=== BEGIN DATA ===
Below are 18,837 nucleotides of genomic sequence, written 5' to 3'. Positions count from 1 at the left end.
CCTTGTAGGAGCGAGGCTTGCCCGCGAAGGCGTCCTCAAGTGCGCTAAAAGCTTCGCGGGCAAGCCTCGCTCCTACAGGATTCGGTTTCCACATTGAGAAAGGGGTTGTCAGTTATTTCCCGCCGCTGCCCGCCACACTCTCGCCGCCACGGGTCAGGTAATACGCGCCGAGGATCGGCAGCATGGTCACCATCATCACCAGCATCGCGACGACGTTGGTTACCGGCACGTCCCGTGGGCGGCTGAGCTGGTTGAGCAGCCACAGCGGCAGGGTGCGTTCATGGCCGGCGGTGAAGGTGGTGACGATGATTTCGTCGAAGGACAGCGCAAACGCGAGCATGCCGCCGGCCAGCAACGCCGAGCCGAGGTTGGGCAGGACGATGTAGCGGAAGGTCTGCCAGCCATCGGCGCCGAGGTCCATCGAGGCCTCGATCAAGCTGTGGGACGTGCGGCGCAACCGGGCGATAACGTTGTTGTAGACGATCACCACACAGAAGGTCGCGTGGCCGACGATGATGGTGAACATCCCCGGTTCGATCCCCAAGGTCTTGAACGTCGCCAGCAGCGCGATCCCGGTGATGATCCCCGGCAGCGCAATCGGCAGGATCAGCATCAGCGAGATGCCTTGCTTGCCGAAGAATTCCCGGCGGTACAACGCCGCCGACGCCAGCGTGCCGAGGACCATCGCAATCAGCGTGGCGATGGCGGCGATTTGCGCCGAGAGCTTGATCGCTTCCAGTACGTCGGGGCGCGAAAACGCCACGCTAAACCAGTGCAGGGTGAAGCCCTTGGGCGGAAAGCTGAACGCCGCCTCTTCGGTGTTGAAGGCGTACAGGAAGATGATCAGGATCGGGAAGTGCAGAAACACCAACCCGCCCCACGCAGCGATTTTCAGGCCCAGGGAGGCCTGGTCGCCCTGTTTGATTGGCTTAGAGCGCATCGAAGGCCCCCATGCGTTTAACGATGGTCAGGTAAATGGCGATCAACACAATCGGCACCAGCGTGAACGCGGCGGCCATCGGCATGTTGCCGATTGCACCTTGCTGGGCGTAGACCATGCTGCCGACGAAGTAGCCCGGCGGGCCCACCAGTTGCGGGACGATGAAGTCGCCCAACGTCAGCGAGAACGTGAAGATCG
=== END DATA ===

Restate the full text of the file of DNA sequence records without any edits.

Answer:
Below are 18,837 nucleotides of genomic sequence, written 5' to 3'. Positions count from 1 at the left end.
CCTTGTAGGAGCGAGGCTTGCCCGCGAAGGCGTCCTCAAGTGCGCTAAAAGCTTCGCGGGCAAGCCTCGCTCCTACAGGATTCGGTTTCCACATTGAGAAAGGGGTTGTCAGTTATTTCCCGCCGCTGCCCGCCACACTCTCGCCGCCACGGGTCAGGTAATACGCGCCGAGGATCGGCAGCATGGTCACCATCATCACCAGCATCGCGACGACGTTGGTTACCGGCACGTCCCGTGGGCGGCTGAGCTGGTTGAGCAGCCACAGCGGCAGGGTGCGTTCATGGCCGGCGGTGAAGGTGGTGACGATGATTTCGTCGAAGGACAGCGCAAACGCGAGCATGCCGCCGGCCAGCAACGCCGAGCCGAGGTTGGGCAGGACGATGTAGCGGAAGGTCTGCCAGCCATCGGCGCCGAGGTCCATCGAGGCCTCGATCAAGCTGTGGGACGTGCGGCGCAACCGGGCGATAACGTTGTTGTAGACGATCACCACACAGAAGGTCGCGTGGCCGACGATGATGGTGAACATCCCCGGTTCGATCCCCAAGGTCTTGAACGTCGCCAGCAGCGCGATCCCGGTGATGATCCCCGGCAGCGCAATCGGCAGGATCAGCATCAGCGAGATGCCTTGCTTGCCGAAGAATTCCCGGCGGTACAACGCCGCCGACGCCAGCGTGCCGAGGACCATCGCAATCAGCGTGGCGATGGCGGCGATTTGCGCCGAGAGCTTGATCGCTTCCAGTACGTCGGGGCGCGAAAACGCCACGCTAAACCAGTGCAGGGTGAAGCCCTTGGGCGGAAAGCTGAACGCCGCCTCTTCGGTGTTGAAGGCGTACAGGAAGATGATCAGGATCGGGAAGTGCAGAAACACCAACCCGCCCCACGCAGCGATTTTCAGGCCCAGGGAGGCCTGGTCGCCCTGTTTGATTGGCTTAGAGCGCATCGAAGGCCCCCATGCGTTTAACGATGGTCAGGTAAATGGCGATCAACACAATCGGCACCAGCGTGAACGCGGCGGCCATCGGCATGTTGCCGATTGCACCTTGCTGGGCGTAGACCATGCTGCCGACGAAGTAGCCCGGCGGGCCCACCAGTTGCGGGACGATGAAGTCGCCCAACGTCAGCGAGAACGTGAAGATCG